As the day wore on, the grade of the trail evened out. Flat ground replaced the steady downhill. I eventually reached a subtle little carved sign. Teepee Pole Flats. Our destination. Except I was alone. Everybody else had been ahead of me, but I.was.alone. Maybe a scampering marmot shared my space, some buzzing insects. But no human. I hiked on a short ways. Hiked back. Read the sign again. Drank some water. Peered up the trail. And back. Remembered I wasn’t carrying the food. Or the main part of the tent. Or matches. Read the sign again. Teepee Pole Flats.

Finally my father and brother came busting down the trail with some speed, wearing facial expressions ranging from concerned to determined to grim; expressions which transformed to relief and sheer joy when they saw me inexplicably in the right place. They too remembered I did not have a tent, or food, or matches, and had remembered also the sheer scale of the country we traversed. I learned later that the trail had several turn offs. For anyone with a functioning sense of direction other trails seemed far more logical ones to follow. With no sense of direction to hamper my way, I mindlessly put one foot in front of the other all the way down the mountainside. I arrived at the designated spot first, complete with confirmatory signpost, but I cannot explain how very lost I felt.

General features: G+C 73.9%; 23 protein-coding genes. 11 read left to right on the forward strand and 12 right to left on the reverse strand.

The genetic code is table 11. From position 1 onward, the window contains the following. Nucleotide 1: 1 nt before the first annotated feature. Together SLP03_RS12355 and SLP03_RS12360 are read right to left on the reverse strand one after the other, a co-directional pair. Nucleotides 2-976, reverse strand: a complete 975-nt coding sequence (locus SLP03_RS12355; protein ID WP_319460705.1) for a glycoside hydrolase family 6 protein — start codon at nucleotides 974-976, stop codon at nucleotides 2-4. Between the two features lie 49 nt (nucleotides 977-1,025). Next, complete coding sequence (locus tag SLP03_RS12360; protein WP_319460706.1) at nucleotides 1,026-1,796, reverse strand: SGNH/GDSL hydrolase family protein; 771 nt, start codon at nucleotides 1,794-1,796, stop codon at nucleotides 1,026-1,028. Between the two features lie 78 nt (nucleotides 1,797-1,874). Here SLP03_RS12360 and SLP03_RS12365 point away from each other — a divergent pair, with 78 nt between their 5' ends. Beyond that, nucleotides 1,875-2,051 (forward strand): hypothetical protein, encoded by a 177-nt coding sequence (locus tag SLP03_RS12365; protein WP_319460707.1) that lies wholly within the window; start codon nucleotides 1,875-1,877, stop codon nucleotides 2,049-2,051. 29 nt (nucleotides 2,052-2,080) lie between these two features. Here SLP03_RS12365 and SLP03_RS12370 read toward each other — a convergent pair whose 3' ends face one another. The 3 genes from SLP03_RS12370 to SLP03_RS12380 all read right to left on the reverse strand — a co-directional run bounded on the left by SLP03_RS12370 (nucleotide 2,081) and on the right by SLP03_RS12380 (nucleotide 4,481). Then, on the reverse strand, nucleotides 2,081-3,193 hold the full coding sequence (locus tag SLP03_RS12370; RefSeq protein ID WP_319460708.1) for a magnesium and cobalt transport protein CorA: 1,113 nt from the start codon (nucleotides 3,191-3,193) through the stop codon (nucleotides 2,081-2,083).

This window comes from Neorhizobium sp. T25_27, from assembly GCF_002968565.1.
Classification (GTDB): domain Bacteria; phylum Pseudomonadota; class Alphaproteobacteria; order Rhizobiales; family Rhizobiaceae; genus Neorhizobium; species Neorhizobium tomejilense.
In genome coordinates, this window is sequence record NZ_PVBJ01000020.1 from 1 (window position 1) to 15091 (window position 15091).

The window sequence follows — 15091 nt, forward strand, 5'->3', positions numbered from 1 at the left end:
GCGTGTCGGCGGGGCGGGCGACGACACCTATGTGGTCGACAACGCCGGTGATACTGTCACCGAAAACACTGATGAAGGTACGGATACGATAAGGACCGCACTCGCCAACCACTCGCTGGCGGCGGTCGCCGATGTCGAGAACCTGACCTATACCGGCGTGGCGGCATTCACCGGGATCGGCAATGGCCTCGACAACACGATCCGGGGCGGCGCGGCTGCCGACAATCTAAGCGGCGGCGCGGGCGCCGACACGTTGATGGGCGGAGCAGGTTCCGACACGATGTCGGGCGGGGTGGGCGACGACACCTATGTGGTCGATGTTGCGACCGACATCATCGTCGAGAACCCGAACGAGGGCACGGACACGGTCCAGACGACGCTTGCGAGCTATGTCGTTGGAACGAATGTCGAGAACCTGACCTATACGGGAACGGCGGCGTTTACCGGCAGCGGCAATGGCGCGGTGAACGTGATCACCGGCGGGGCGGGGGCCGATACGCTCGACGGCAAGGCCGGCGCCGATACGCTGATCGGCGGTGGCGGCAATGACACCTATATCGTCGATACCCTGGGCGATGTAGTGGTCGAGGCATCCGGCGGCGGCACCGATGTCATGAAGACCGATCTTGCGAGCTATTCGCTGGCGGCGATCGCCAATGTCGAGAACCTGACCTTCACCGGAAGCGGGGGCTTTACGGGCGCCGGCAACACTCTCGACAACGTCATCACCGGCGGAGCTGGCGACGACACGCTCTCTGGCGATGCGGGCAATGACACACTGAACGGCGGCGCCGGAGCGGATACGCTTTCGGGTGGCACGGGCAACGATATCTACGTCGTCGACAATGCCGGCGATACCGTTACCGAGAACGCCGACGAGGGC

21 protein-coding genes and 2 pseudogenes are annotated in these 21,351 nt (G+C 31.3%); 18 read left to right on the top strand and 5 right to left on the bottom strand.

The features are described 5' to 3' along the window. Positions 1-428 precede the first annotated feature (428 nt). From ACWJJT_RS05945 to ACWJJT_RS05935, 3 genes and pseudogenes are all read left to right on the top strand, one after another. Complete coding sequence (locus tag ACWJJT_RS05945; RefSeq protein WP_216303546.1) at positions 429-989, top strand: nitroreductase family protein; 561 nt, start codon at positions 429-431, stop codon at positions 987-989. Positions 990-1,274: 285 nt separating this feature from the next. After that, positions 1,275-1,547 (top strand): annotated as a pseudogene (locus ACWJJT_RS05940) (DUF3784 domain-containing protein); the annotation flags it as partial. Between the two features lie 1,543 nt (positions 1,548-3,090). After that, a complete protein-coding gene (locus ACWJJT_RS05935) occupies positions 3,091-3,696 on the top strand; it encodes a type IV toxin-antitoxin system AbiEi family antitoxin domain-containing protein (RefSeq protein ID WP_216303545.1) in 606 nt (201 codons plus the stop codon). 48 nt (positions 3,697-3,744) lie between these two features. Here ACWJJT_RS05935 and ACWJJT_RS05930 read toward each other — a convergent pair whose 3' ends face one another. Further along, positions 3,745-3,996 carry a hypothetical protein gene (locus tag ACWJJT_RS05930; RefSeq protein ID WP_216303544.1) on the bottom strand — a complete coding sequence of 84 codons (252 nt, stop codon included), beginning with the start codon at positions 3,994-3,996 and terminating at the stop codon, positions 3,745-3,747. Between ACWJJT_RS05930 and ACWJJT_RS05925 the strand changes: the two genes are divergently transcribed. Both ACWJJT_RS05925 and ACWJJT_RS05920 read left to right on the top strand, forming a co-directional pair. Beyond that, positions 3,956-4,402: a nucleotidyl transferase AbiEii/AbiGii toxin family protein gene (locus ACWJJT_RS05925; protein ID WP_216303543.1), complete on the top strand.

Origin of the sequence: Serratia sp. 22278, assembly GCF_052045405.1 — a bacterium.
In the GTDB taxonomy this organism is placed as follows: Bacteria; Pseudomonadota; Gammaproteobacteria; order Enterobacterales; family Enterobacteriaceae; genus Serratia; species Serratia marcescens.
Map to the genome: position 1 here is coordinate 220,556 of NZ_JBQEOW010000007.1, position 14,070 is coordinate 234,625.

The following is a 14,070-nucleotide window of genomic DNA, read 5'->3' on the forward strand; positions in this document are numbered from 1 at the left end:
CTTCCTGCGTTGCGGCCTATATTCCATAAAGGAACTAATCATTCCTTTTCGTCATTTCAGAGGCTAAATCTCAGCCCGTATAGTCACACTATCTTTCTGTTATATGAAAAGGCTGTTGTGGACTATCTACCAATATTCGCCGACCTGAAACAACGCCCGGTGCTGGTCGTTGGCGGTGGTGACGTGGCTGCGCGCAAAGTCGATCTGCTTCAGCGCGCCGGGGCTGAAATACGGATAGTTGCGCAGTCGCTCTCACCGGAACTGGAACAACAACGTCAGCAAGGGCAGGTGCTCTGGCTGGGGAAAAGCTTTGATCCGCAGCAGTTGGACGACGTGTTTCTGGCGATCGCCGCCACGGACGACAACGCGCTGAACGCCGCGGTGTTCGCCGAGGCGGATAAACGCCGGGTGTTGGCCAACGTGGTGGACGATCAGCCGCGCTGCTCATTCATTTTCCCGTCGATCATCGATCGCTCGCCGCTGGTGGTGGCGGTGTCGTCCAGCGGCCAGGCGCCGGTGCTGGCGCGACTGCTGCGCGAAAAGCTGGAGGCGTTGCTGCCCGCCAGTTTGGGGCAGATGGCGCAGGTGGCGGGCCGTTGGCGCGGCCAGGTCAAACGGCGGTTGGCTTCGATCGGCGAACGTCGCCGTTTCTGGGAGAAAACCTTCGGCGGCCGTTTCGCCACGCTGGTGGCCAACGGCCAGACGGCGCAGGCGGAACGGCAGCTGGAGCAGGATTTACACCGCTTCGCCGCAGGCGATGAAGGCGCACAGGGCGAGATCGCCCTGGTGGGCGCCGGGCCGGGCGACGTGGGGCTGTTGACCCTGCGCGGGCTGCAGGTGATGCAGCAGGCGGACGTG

C.H. Dodd wrote nearly a century ago that “A parable arrests the hearer by its vividness or strangeness, and leaves the mind in sufficient doubt about its precise application to tease it into active thought” (Parables of the Kingdom, 1935:16). The moral of this story, Jesus says, is “there is joy in the presence of the angels of God over one sinner who repents”. So we happily make God into shepherd or housewife, and take on the role of sheep or coin, sought after and valued by God, as long as we repent and turn back again into the right way. Problem is, that coin, did not repent. My guess, the sheep didn’t either. That sheep mindlessly put one foot in front of the other until it found itself without ovine company. They, the coin and the sheep, were found because somebody wanted them found, insisted that they be found. And it is comforting, I guess, to think that our God will find us, our Savior save us even if we just sit around mindlessly sheeping. It’s comforting, but it puts me back at TP Pole flats, helplessly staring at the sign, wondering what to DO.